“I’m not scared of this at all, let’s do this,” said Jones, beaming with the precociousness of youth. “Shogun’s great. I grew up watching Shogun, but I’m not worried about him. I’ve got six weeks to train, and it’s gonna be me against myself in this training camp, and we’ll see what happens in my title shot.”

Also responding without hesitation was Rua, who, at 29, is now a seasoned veteran of the sport.

“As a champion I have to fight everybody,” said the Curitiba, Brazil native. “In all of his fights he’s winning convincingly and he’s the guy who deserves to fight for the belt the most right now.”

And if anyone knows what it’s like to be young, gifted, and tearing through everyone in his path, it’s Rua. Just 21 when he made his debut in Japan’s PRIDE organization, Rua did have one submission loss on his record (to Babalu Sobral), but as soon as he stepped between the ropes to fight and stop Akira Shoji in October of 2003, it was clear that he had the raw talent to be something special.

He would win 12 of 13 bouts in PRIDE, with the only loss a fluke TKO due to injury against Mark Coleman in 2006 (later avenged in the UFC). His shining moment was a four bout run that saw him defeat Quinton Jackson, Antonio Rogerio Nogueira, Alistair Overeem, and Ricardo Arona to win the 2005 Middleweight Grand Prix, and despite the world-class talent in the UFC, there were many who considered Rua to be the premier 205-pound fighter in the world, a state of the art mixed martial artist who would remain on top forever.

Of course, we know what happened next. Rua, plagued by knee injuries, would lose his UFC debut to Forrest Griffin and look less than stellar against Coleman before righting his ship with a knockout of Chuck Liddell in 2009 and then engaging in a two fight series with countryman Lyoto Machida that culminated in a 2010 knockout of “The Dragon” that earned him the title he wears today.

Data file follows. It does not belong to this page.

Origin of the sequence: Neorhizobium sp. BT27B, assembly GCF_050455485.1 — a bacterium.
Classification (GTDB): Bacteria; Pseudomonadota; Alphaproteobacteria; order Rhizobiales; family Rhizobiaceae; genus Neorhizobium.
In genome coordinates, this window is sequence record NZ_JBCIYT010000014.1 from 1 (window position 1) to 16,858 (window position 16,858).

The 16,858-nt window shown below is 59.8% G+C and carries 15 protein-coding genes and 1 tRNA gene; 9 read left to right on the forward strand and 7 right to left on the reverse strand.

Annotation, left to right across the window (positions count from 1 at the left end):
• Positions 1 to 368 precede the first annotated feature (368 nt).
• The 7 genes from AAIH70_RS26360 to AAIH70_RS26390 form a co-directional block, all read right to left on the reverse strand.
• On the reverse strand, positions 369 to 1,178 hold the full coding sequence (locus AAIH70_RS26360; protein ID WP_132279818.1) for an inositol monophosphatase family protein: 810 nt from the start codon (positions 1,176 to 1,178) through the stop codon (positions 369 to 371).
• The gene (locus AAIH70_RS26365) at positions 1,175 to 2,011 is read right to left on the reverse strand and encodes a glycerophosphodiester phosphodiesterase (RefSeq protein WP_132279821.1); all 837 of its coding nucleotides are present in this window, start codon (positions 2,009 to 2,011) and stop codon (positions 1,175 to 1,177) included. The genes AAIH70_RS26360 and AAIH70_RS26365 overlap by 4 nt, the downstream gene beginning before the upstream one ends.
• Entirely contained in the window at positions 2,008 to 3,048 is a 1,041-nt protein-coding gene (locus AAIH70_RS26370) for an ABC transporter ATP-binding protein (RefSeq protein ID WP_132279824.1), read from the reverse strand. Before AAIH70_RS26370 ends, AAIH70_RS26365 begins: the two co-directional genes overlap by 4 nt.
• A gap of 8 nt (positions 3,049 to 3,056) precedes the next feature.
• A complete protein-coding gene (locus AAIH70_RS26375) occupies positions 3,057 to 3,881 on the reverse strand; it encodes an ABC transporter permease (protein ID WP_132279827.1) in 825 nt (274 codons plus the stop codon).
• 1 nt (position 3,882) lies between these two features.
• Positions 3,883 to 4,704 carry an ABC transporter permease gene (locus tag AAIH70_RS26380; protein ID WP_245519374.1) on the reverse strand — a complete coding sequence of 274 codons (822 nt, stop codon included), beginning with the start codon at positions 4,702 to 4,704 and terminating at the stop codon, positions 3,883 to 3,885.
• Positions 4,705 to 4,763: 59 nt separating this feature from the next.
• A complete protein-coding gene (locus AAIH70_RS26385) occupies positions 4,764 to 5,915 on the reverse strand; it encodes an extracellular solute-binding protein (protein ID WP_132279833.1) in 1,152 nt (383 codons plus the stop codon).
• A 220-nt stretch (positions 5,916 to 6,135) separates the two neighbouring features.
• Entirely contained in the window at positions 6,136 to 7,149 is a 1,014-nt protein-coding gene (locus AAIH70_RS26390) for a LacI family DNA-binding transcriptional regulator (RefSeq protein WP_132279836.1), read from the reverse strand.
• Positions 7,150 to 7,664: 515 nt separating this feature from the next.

Some would say those setbacks have made Rua a better fighter, more dangerous, and again, capable of reigning atop the division as long as he wants to. Others believe that once Jones steps into the Octagon in the Prudential Center on March 19th, the coronation of the sport’s greatest ever will be a mere formality. That’s the beauty of watching a dominant athlete who appears to be at the top of his game, with no one able to stop him. We said it about Mike Tyson, we said it about BJ Penn, and 20 years from now there will be someone else who receives such lofty praise.

But fights aren’t won and lost on internet message boards or in heated barroom debate. They’re settled in competition, and one day, Jon Jones will meet his Waterloo in the one fighter he can’t hurt and who can hurt him, the one who won’t take no for an answer. That fighter may be Shogun Rua, who has learned that being invincible is nice, but that it can be more satisfying to come back from adversity and show that knowing you’re human just may be the strongest motivational tool in terms of making yourself a better fighter.

Whatever side you’re on, it looks like March 19 is going to be one of those days fight fans will talk about for years. Will it be too much too soon, or is Jonny Bones Jones right on time?